Don’t Let the “Coolness Factor” Ruin Your Business Website

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As a web copy writer, I work with a lot of web designers. Some of them very good, some of them very bad and most falling somewhere into the vast spectrum between those two points. Most of them are good people with the client’s best interests at heart. A few of them only have their own best interests at heart.

I spoke recently with the owner of one of the better web design firms in the Twin Cities, Pamela Grover of Design Tech Consulting in Minneapolis. She told me of the constant quandary she runs into with business owners who “saw this really cool ‘thing’” on another website and want to know if Pamela’s firm can do the same for them.

Cool doesn’t translate into sales

While the “coolness factor” can be a tempting feature, Pamela always has to steer them into the cold harsh light of reality. Her first question is, “how does this make the website a better experience for your visitor? How does this lead to more sales or more conversions?”

Viewed in that light, business owners are often forced to admit that they were simply dazzled by the latest techno-wizardry. Beware of web designers who are more than happy to give you whatever amazing gimmicks you want. Because they aren’t seeing what’s best for you and your business, they are simply lining their pockets at your expense.

What’s important for business websites

Remember this. There are only two things that matter with a business website:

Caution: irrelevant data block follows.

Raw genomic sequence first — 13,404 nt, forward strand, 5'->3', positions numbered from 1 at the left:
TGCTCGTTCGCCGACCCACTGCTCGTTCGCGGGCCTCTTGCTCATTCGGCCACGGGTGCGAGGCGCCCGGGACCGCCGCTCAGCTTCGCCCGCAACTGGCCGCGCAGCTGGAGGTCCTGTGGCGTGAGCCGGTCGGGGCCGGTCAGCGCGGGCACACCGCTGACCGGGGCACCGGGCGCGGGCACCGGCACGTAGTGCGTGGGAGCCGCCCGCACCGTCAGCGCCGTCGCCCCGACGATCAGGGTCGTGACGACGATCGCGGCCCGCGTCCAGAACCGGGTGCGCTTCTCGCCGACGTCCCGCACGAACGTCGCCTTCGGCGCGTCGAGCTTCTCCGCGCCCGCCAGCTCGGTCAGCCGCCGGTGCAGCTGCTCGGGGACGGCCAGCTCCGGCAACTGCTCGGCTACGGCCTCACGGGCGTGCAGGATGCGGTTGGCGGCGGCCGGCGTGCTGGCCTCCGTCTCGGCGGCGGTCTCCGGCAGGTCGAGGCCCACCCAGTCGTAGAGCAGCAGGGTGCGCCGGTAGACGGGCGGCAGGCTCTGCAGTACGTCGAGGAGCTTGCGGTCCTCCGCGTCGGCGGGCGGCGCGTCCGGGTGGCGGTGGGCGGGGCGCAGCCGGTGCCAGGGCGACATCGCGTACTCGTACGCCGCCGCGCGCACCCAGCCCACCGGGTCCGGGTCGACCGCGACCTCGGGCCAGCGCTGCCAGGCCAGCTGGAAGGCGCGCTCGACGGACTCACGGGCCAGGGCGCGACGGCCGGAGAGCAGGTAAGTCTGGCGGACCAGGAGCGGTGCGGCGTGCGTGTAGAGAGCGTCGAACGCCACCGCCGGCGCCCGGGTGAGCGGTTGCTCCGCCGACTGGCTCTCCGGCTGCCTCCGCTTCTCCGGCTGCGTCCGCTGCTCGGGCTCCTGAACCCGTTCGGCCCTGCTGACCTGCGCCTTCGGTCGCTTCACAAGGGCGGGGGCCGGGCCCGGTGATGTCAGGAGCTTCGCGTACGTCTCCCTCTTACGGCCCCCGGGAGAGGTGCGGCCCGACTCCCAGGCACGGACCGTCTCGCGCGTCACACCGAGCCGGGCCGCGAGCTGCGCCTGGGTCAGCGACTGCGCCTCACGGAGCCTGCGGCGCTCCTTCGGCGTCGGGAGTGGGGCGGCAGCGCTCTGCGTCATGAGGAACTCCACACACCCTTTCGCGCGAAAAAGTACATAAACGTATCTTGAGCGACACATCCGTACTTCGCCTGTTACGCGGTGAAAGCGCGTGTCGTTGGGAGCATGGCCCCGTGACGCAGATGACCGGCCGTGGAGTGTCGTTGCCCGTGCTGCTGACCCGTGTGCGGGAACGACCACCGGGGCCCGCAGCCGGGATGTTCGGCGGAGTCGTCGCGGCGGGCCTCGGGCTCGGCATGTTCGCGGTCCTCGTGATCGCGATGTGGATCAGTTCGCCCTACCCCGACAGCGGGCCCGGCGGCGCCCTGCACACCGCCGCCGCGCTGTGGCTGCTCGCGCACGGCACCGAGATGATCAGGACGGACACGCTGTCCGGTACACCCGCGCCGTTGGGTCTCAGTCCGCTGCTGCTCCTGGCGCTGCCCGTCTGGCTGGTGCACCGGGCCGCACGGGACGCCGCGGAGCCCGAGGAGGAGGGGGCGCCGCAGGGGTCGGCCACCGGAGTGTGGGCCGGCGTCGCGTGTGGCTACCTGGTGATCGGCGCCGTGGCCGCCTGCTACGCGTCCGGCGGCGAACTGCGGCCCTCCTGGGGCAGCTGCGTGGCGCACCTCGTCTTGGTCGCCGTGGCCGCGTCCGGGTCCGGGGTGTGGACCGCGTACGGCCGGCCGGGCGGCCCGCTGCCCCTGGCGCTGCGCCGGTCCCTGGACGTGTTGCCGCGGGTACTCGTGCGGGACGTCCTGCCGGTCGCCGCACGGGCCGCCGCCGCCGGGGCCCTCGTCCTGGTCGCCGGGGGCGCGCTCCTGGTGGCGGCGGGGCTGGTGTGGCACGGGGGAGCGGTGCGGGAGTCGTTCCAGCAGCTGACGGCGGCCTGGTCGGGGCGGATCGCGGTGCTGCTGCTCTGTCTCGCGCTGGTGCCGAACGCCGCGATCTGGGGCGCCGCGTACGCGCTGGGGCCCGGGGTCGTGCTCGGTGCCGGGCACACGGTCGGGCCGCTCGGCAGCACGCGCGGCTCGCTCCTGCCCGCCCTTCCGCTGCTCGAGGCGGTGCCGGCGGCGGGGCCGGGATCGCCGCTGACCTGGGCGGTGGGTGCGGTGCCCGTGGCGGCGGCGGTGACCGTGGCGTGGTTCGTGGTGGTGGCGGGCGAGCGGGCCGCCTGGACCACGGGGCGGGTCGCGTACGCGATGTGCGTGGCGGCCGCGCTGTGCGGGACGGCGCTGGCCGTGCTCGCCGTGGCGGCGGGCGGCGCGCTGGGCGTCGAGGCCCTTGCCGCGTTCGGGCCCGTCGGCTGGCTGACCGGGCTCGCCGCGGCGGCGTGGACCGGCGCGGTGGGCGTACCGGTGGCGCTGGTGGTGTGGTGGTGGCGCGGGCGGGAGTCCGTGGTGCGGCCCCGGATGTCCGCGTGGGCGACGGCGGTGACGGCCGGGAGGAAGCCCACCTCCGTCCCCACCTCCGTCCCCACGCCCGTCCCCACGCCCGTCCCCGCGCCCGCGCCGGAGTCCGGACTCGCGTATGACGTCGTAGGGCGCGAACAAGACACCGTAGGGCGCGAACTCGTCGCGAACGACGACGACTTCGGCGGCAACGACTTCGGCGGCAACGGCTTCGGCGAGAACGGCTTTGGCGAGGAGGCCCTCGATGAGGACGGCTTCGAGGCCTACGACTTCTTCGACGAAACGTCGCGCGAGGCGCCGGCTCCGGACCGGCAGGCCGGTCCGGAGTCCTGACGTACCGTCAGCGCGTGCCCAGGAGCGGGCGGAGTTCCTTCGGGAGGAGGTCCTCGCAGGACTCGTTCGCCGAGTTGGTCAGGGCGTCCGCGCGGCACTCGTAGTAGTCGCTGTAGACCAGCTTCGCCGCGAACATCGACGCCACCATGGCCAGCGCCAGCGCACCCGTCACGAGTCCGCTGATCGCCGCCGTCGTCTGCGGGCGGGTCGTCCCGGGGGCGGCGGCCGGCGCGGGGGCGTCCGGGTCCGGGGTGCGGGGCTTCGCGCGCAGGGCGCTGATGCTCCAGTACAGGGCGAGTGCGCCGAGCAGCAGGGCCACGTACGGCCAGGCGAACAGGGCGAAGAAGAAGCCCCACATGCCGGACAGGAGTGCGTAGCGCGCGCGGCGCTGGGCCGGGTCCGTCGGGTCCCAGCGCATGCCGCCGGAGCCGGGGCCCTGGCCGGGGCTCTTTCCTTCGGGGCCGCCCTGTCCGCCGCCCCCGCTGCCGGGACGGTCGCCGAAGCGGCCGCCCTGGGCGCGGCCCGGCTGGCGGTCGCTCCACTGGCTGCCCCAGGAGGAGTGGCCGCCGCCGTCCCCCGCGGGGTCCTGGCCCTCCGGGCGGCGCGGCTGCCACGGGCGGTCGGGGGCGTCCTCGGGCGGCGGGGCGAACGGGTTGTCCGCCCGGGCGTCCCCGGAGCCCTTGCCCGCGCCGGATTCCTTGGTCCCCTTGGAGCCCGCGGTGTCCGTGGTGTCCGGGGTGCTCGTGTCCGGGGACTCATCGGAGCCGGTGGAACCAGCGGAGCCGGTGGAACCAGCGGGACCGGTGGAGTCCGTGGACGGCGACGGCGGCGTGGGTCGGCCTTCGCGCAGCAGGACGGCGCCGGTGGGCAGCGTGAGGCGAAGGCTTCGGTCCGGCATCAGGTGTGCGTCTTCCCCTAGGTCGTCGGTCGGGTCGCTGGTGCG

1. Getting found on the web ahead of your competitors through either organic search engine optimization or a combination of web marketing tools…
  2. And once they find you, converting them into buyers or contacts with targeted writing and design techniques.

Nothing else matters.


About the Author:

Bob McClain or WordsmithBob, is a retired website copywriter in Minneapolis and St. Paul, Minnesota. He has focused on developing new, more effective approaches to web writing, web content, web copywriting and Search Engine Optimization. Starting with a BA in Technical Communication and a minor in Creative Writing from Metro State University in St. Paul, McClain has worked diligently to end the use of "corp-speak" and "technospeak" online. His approach is to “humanize” the Web, using real information to guide people to buy rather than turning websites into advertisements that people can easily ignore.
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